Harare left with 18 months’ water supply


Harare’s main water supply dam, Lake Chivero, is now left with water to last only 18 months largely due to siltation, droughts and algae, which has also affected water quality.

Harare city officials say water levels have gone down by as much as three metres, while the depth of the lake has been reduced by about 8,0 metres due to siltation.

There are fears the situation could worsen due to the El-Nino phenomenon, with weather experts predicting the country will receive normal to below normal rainfall. Harare City Council last week introduced water rationing to manage the available resources.

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Last weekend there was a complete shutdown of Morton Jaffray Water Treatment Plant to allow engineers to adjust water abstraction periscopes on the lake.

Speaking during a tour of the lake with members of civic society organisations and the media, Harare City Council acting director for water Engineer Mabhena Moyo said the city was now looking at augmenting supplies with water from Lake Manyame.

“We also have a lot of algae which is clogging our filters and affecting our clarifiers. We need to use treated water to clean the clarifiers and our production goes down because we use treated water,” he said.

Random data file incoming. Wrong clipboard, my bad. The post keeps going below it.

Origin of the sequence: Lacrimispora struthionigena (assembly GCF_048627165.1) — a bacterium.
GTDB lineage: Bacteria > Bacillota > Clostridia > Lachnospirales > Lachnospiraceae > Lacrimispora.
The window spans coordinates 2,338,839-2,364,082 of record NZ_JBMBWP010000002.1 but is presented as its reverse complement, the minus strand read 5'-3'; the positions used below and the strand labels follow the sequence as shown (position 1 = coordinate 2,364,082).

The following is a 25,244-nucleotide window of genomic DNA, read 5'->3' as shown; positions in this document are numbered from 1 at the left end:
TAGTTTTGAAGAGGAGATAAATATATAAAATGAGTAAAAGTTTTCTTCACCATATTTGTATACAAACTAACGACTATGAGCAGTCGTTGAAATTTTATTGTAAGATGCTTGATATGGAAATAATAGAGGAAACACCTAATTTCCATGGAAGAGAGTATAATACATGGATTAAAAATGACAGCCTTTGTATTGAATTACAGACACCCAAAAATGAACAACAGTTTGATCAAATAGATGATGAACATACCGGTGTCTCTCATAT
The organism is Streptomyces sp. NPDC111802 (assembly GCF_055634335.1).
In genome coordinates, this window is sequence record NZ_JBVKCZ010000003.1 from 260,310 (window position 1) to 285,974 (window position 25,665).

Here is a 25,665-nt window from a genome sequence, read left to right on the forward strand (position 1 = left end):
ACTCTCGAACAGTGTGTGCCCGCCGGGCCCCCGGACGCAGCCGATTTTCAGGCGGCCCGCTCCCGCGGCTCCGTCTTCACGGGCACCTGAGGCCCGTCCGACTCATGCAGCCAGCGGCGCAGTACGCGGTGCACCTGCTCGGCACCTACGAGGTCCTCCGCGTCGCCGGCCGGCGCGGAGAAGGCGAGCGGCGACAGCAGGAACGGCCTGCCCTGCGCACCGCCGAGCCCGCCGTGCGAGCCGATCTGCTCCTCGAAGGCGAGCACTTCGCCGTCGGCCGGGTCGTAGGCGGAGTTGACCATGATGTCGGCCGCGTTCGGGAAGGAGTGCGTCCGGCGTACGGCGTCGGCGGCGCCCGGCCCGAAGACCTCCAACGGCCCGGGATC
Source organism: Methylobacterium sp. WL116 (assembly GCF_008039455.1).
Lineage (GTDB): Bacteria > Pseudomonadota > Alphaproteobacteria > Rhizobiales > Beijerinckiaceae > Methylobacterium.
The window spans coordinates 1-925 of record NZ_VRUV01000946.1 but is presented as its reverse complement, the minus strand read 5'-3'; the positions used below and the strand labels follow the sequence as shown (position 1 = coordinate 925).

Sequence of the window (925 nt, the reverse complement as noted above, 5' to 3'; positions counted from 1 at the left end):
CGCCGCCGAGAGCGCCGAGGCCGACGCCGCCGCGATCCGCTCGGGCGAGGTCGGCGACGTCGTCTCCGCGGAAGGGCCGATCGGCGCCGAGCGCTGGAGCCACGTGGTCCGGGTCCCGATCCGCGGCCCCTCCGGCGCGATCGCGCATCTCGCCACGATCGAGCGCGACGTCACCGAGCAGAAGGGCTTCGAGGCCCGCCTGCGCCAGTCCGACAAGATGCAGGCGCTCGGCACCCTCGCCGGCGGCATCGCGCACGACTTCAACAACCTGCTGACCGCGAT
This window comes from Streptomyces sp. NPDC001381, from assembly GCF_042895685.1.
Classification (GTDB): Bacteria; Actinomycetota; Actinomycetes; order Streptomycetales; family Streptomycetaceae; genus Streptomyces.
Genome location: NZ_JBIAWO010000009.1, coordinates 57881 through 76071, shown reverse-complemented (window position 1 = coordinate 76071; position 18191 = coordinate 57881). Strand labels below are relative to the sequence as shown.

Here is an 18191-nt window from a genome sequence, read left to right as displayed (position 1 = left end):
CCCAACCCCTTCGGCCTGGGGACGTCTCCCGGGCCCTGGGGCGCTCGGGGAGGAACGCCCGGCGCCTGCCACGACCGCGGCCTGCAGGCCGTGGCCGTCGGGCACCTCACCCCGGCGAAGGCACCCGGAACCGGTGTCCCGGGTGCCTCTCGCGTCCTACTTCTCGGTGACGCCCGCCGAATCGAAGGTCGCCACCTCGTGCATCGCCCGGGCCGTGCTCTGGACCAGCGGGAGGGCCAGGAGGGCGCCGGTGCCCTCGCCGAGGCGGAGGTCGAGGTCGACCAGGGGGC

“We also have problems because of the low amount of rainfall we have received over the years.

“Usually the lake would be spilling by end of this month to February but we still have three or so metres (to go). The lake was 28 metres deep but is now only 18 metres because of siltation. The amount of water we can hold from original design has plummeted.”

Lake Chivero gets water from the surrounding catchments, including areas around the city of Harare, which increases pollution.

Major settlements contributing to the pollution are Chitungwiza, Ruwa and Epworth.

Lake Chivero is downstream of the capital, while Chitungwiza is within the Upper Manyame sub-catchment area such that most sewer discharges from Harare and Chitungwiza end up in the water source.

The lake was opened to the public in 1952 when it held 250 000 million litres of water and covering 2 630 hectares.


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